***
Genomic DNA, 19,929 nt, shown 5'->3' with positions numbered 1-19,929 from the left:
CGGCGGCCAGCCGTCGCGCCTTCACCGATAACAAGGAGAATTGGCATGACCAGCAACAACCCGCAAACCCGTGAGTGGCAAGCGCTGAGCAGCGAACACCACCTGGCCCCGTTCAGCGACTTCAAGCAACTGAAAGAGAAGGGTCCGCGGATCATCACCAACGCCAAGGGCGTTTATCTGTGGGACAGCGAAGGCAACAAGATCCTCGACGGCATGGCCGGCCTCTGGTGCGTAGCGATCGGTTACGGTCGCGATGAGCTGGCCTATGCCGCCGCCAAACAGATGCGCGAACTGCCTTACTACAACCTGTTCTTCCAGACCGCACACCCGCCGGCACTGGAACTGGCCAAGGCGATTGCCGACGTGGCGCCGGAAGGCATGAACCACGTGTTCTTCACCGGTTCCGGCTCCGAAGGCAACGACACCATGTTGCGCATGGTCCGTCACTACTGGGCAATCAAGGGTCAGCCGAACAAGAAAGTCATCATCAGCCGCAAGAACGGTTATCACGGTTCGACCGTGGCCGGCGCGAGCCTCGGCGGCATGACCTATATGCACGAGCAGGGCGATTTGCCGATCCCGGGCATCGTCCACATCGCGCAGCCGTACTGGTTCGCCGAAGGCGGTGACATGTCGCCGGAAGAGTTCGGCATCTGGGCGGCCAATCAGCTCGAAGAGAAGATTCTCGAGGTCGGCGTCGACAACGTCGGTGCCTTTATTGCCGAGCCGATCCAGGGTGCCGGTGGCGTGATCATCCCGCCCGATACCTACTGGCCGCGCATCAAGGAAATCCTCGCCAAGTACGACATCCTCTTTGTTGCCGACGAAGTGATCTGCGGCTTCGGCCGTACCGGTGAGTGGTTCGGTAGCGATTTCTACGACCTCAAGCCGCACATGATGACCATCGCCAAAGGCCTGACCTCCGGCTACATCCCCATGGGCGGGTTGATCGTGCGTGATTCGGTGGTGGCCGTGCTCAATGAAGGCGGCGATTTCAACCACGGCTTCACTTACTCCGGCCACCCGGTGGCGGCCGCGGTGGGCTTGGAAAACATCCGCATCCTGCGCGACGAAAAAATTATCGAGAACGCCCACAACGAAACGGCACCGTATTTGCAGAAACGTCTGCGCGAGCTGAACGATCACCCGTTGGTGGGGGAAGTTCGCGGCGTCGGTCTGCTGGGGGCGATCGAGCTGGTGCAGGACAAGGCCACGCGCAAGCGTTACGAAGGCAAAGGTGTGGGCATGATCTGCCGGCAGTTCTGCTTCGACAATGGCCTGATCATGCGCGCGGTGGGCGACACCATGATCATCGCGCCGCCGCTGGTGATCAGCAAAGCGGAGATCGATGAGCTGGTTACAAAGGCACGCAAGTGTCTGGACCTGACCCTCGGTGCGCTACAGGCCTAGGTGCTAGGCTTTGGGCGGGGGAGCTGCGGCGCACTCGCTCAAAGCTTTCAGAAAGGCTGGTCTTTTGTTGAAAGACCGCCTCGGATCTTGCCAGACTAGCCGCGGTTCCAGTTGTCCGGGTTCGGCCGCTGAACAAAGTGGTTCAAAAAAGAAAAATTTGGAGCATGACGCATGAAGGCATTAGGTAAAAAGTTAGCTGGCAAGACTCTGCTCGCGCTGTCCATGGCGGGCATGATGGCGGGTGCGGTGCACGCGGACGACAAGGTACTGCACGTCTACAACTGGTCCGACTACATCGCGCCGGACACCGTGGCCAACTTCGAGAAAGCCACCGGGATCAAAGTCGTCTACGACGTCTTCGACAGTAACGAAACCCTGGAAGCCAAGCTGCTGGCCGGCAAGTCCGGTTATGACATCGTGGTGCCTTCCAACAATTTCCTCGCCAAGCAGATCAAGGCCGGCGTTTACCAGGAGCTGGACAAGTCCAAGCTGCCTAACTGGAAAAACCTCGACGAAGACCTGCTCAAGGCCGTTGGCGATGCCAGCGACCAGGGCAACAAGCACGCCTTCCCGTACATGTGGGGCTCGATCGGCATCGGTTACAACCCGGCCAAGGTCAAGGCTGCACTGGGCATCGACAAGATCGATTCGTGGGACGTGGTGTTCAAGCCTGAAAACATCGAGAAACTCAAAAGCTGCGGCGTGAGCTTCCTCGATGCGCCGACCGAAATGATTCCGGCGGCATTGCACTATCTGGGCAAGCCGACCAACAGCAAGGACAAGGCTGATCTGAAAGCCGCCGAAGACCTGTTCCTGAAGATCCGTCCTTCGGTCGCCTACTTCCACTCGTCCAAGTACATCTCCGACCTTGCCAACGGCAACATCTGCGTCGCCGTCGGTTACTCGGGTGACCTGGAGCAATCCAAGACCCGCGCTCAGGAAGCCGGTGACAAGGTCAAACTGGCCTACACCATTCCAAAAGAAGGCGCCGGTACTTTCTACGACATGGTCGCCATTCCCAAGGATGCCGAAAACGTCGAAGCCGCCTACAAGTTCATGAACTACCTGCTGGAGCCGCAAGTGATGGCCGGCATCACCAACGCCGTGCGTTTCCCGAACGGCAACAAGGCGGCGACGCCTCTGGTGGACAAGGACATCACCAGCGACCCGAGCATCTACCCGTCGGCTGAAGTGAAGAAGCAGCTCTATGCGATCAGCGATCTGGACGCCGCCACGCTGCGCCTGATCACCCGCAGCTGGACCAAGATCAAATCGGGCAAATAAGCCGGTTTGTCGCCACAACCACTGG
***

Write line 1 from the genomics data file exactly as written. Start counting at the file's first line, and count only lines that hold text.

Genomic DNA, 19,929 nt, shown 5'->3' with positions numbered 1-19,929 from the left: